You Don't Have to Like Me or My Kid (and His Food Allergies)

4 years ago
This article was written by a member of the SheKnows Community. It has not been edited, vetted or reviewed by our editorial staff, and any opinions expressed herein are the writer’s own.

Tonight is meet the teacher night at my son’s school.

Every year, parents all over the world worry whether their child’s teacher will be good for him or her, or not.  I, and millions of parents like me, worry perhaps a little more than the average parent because my son has sensitivities to various foods.

My stomach is in knots.

While it’s true that nobody has to like my kid or me, he is a child, and he deserves to be treated with respect and equality and to have adults not contribute in any way to his feelings of being less than or singled-out or bullied.

Here are TEN THINGS I’D LIKE MY SON’S TEACHER TO REMEMBER:

1)      My son didn’t choose or cause his food allergies.

2)      My son has sisters, brothers-in-law, a mother, a father, grandparents, aunts, uncles, cousins and friends who love him and think he’s amazing.

3)      My son doesn’t need his teacher (with whom he spends most of his waking hours every weekday, September through May) of all people to introduce him to any ideas to the contrary, or to allow his fellow classroom citizens to do so.  It happens enough on the no-man’s-land of the playground.  

4)      My son won’t drop dead from exposure to the tiniest breath of certain foods, but I know people who will.  It isn’t your job to roll your eyes, to believe it or not, to second guess the parents or to judge those kids that may, or how fast or how much it would take.  It is your job to take it seriously and to do your best to keep those children safe while they are in your care.  If only because, unless you are a sociopath, the alternative would mean your life would never be the same.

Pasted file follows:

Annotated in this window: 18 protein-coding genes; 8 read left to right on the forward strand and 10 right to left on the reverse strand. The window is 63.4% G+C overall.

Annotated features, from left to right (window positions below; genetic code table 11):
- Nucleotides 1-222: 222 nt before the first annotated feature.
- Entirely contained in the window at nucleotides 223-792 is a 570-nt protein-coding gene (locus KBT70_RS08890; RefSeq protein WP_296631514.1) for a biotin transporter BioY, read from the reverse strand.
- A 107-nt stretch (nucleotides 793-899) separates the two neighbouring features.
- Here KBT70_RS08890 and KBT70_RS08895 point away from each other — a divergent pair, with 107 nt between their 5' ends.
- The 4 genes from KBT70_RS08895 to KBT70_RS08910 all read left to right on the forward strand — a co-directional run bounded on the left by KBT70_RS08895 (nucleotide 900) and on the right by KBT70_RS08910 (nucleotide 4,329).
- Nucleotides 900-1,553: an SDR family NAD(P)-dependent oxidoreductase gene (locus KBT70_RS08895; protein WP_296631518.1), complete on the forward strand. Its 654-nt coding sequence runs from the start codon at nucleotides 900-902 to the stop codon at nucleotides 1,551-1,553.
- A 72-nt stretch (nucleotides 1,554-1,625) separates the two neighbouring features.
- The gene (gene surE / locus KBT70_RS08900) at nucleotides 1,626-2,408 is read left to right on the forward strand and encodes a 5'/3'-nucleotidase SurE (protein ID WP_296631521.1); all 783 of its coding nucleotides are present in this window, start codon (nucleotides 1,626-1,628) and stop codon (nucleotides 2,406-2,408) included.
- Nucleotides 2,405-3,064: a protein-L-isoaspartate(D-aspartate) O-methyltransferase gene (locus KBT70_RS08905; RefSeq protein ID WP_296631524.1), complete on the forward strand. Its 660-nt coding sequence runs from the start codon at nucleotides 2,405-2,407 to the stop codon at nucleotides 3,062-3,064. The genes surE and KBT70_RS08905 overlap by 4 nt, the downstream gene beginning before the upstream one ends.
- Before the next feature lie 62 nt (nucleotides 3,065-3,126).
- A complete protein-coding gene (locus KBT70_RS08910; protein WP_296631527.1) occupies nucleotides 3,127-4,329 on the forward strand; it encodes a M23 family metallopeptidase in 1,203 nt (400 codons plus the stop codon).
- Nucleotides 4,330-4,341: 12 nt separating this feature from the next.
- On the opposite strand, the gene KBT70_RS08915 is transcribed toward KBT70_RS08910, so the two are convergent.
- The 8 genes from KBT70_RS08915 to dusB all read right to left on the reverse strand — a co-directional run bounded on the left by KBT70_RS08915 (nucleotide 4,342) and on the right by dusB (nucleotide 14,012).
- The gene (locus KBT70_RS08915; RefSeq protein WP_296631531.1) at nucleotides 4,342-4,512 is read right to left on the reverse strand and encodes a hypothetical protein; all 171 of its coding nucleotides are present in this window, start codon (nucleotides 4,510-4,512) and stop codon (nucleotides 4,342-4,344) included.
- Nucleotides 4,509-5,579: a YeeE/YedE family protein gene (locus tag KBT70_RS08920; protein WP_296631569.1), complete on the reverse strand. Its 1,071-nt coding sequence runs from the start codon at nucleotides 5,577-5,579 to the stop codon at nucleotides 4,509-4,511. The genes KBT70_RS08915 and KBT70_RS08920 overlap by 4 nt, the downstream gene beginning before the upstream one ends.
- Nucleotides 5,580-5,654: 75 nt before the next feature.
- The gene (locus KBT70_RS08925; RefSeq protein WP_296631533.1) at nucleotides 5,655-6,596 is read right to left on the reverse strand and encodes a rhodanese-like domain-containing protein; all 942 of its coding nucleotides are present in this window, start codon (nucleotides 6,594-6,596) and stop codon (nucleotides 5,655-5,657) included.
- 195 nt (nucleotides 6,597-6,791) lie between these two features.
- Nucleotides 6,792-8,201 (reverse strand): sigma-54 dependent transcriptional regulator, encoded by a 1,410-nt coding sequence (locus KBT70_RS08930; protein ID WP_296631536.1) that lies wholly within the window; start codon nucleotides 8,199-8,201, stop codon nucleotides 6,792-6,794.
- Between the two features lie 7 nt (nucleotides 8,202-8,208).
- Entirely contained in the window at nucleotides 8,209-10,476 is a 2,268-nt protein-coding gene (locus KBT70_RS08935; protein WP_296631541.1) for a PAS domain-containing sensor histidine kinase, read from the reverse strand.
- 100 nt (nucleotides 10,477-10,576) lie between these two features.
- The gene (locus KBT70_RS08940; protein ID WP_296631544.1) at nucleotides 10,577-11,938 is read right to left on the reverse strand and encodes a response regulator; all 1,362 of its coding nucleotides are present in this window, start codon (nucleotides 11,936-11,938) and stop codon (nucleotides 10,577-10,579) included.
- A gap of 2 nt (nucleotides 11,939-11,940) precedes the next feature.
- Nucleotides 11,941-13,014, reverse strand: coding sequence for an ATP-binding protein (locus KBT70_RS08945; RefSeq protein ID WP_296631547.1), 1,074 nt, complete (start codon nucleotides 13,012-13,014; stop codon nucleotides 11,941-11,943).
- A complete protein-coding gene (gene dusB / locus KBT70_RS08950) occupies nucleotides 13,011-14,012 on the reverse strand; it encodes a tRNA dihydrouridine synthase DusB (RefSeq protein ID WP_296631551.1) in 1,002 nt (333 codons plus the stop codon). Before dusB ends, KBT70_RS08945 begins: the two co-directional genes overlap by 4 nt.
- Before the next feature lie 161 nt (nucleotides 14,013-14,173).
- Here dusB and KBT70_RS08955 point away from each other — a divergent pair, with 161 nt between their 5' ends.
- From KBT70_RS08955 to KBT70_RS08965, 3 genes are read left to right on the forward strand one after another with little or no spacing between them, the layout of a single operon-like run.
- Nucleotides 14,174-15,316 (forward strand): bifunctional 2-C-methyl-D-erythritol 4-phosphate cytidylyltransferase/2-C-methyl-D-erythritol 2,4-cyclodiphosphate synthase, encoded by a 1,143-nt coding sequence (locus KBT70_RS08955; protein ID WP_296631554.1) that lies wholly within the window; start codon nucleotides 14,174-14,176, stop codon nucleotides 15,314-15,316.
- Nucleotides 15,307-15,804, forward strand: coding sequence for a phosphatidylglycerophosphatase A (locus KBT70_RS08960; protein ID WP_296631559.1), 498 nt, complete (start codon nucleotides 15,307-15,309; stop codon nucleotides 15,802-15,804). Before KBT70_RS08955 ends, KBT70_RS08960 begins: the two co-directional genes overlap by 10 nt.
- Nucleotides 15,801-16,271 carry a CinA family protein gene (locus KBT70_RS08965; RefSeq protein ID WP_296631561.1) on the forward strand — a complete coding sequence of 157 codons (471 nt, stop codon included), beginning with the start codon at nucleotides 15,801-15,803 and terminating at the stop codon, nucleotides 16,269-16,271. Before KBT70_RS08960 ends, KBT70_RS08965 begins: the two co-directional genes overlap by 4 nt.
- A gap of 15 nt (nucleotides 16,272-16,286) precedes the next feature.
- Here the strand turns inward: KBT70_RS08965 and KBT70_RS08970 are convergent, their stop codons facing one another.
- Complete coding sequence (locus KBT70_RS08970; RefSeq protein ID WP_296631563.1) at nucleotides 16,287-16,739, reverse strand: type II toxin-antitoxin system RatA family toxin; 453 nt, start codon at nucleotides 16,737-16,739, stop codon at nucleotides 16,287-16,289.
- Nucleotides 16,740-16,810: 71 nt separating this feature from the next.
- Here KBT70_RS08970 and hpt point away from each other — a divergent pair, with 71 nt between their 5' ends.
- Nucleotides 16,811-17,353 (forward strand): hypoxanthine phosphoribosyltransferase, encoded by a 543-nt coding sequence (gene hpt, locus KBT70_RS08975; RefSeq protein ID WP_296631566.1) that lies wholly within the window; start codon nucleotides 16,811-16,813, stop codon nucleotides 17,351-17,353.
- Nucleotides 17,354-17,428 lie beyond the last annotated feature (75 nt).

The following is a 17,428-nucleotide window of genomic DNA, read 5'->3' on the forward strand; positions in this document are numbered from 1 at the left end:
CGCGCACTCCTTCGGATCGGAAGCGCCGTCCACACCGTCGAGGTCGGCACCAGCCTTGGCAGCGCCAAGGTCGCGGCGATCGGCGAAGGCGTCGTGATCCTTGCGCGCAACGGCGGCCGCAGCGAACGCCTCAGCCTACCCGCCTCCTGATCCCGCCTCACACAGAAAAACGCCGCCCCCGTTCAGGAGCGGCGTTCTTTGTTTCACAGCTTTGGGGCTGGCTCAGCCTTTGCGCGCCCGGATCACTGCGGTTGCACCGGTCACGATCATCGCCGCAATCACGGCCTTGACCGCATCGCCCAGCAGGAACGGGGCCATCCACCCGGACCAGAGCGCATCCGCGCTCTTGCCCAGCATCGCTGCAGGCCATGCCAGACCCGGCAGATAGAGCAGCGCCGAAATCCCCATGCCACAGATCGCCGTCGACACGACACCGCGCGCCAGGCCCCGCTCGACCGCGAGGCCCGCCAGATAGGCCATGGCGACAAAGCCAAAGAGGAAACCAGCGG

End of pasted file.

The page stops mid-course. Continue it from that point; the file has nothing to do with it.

5)      My son won’t drop dead, but the wrong foods will cause his behavior to morph into something that would, at a minimum be distracting, at a maximum be destructive to his own and your other students’ ability to learn.  Trust me on this.

6)      My son doesn’t deserve to have his heart broken because the rest of the class gets to have a birthday treat or a pizza party.  I am an adult, and there are times I still feel left out.  Please try to find ways other than food to celebrate all of your students’ successes.  

7)      When necessary, please help empower my son to be responsible to bring in his own treat.  Please provide a birthday/celebration calendar, email me, or give him a reliable way to make a note in his planner in advance.  If there’s a surprise, please ask him to call me so that I may have the opportunity to provide him with a way to feel included if I am able.  If there is no way to do any of these things, please be understanding and caring.

8)      My son didn’t choose or cause the way his brain works, which is creative and magical and inquisitive and funny and brilliant, even if it’s in ways that others see as different.

9)      You are the grown up.  You lead the mob.  You set the tone for what is acceptable in your classroom and far beyond.  Feel some responsibility for doing that in positive ways, and I will teach my son that it is his responsibility to respect you and his classmates, to communicate, and to be the very best learner and classroom citizen he can be.

10)   My son may not be athletic or particularly good at a sport you appreciate, but he ROCKS at other things, and he fills my life with joy and immeasurable blessings.

Just like the last two he was blessed to have, please be a teacher he will always remember for doing that in his life.

Please visit the rest of this post for a link to a terrific children's book I was lucky enough to review about school and food allergies:   http://www.glutennazimom.org/1/post/2013/08/you-dont-have-to-like-me-or-my-kid-and-his-food-allergies.html 

http://www.westcoastposse.com/wcp-bloggage.html

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